Author + information
- Received August 22, 2017
- Revision received November 30, 2017
- Accepted November 30, 2017
- Published online January 29, 2018.
- Sandeep P. Kishore, MD, PhDa,∗ (, )
- Evan Blank, MDb,
- David J. Heller, MD, MPHa,
- Amisha Patel, MD, MPHc,
- Alexander Peters, MDd,e,f,
- Matthew Priceg,
- Mahesh Vidula, MDh,
- Valentin Fuster, MD, PhDi,
- Oyere Onuma, MDj,
- Mark D. Huffman, MD, MPHk and
- Rajesh Vedanthan, MD, MPHi
- aArnhold Institute for Global Health, Department of Medicine/Health System Design & Global Health, Icahn School of Medicine at Mount Sinai, New York, New York
- bDepartment of Medicine, Icahn School of Medicine at Mount Sinai, New York, New York
- cDepartment of Medicine-Cardiology, Columbia University/New York Presbyterian Hospital, New York, New York
- dDepartment of Surgery, Weill Cornell Medicine, New York, New York
- eProgram in Global Surgery and Social Change, Harvard Medical School, Boston, Massachusetts
- fDepartment of Plastic and Oral Surgery, Boston Children's Hospital, Boston, Massachusetts
- gIndependent Consultant, Baltimore, Maryland
- hDepartment of Medicine, Massachusetts General Hospital, Boston, Massachusetts
- iZena & Michael A. Wiener Cardiovascular Institute, Icahn School of Medicine at Mount Sinai, New York, New York
- jDepartment for Management of Noncommunicable Diseases, Disability, Violence and Injury Prevention, World Health Organization, Chicago, Illinois
- kDepartment of Preventive Medicine, Northwestern University Feinberg School of Medicine, Chicago, Illinois
- ↵∗Address for correspondence:
Dr. Sandeep P. Kishore, Arnhold Institute for Global Health, 1216 Fifth Avenue, New York, New York 10029.
The World Health Organization (WHO) Model List of Essential Medicines (EML) is a key tool for improving global access to medicines for all conditions, including cardiovascular diseases (CVDs). The WHO EML is used by member states to determine their national essential medicine lists and policies and to guide procurement of medicines in the public sector. Here, we describe our efforts to modernize the EML for global CVD prevention and control. We review the recent history of applications to add, delete, and change indications for CVD medicines, with the aim of aligning the list with contemporary clinical practice guidelines. We have identified 4 issues that affect decisions for the EML and may strengthen future applications: 1) cost and cost-effectiveness; 2) presence in clinical practice guidelines; 3) feedback loops; and 4) community engagement. We share our lessons to stimulate others in the global CVD community to embark on similar efforts.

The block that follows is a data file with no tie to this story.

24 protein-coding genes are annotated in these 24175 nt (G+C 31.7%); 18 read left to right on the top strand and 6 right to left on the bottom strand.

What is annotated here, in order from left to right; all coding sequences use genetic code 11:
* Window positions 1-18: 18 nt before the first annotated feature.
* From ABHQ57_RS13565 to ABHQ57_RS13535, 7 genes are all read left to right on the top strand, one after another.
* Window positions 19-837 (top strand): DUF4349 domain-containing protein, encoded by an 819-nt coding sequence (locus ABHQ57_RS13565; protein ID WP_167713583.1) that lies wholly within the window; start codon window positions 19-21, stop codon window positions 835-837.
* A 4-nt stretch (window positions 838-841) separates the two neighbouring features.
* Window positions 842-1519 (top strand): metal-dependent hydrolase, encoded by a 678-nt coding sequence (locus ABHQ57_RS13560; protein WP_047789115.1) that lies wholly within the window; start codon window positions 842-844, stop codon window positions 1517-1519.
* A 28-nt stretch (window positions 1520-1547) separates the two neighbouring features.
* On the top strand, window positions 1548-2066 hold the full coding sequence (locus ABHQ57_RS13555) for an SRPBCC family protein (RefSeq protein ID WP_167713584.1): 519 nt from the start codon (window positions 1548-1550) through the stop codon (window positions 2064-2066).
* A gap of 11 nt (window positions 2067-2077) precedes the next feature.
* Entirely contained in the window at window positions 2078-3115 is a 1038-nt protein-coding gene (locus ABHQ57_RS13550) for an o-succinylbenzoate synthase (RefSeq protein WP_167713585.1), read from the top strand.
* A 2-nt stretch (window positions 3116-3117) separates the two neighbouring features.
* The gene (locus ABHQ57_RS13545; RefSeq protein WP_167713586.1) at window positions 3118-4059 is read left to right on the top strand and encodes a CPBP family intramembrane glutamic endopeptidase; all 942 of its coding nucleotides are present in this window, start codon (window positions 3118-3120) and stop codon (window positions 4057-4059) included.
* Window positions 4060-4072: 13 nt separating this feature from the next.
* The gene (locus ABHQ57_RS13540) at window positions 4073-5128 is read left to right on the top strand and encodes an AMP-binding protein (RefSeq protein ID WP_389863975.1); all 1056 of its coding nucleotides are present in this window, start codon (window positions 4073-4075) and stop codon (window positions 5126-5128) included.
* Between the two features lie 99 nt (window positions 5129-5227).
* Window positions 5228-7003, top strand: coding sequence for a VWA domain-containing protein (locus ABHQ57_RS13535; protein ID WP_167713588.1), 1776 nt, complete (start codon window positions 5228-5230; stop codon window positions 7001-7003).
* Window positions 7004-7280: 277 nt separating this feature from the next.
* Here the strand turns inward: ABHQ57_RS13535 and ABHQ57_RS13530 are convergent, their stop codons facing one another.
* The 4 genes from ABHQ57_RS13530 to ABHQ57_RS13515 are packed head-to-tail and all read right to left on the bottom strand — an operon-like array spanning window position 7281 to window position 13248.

Dr. Kishore leads a partnership on multiple chronic conditions supported by the Arnhold Institute for Global Health and Teva Pharmaceuticals. Dr. Heller has been supported by the Fogarty International Center of the National Institutes of Health (award number R21 TW 010452-01); and has received research support from Teva Pharmaceuticals. Dr. Price has served as a consultant for Last Mile Health, which receives funding from Pfizer, Johnson & Johnson, and Medtronic. Neither Last Mile Health nor these funders played any role in this work. Dr. Huffman has been supported by the National Heart, Lung, and Blood Institute of the National Institutes of Health (award number R00 HL107749-05); and has received travel support from the World Heart Federation to attend a polypill meeting and to serve as its senior program advisor for the Emerging Leaders Programme, which is supported by Boehringer Ingelheim and Novartis and has been supported by AstraZeneca and Bupa. Dr. Vedanthan has been supported by the National Heart, Lung, and Blood Institute of the National Institutes of Health (award number 1R01HL125487-01A1). The content is solely the responsibility of the authors and does not necessarily represent the views of the National Institutes of Health. All other authors have reported that they have no relationships relevant to the contents of this paper to disclose. Gerald S. Bloomfield, MD, MPH, served as Guest Editor for this paper.
- Received August 22, 2017.
- Revision received November 30, 2017.
- Accepted November 30, 2017.
- 2018 American College of Cardiology Foundation
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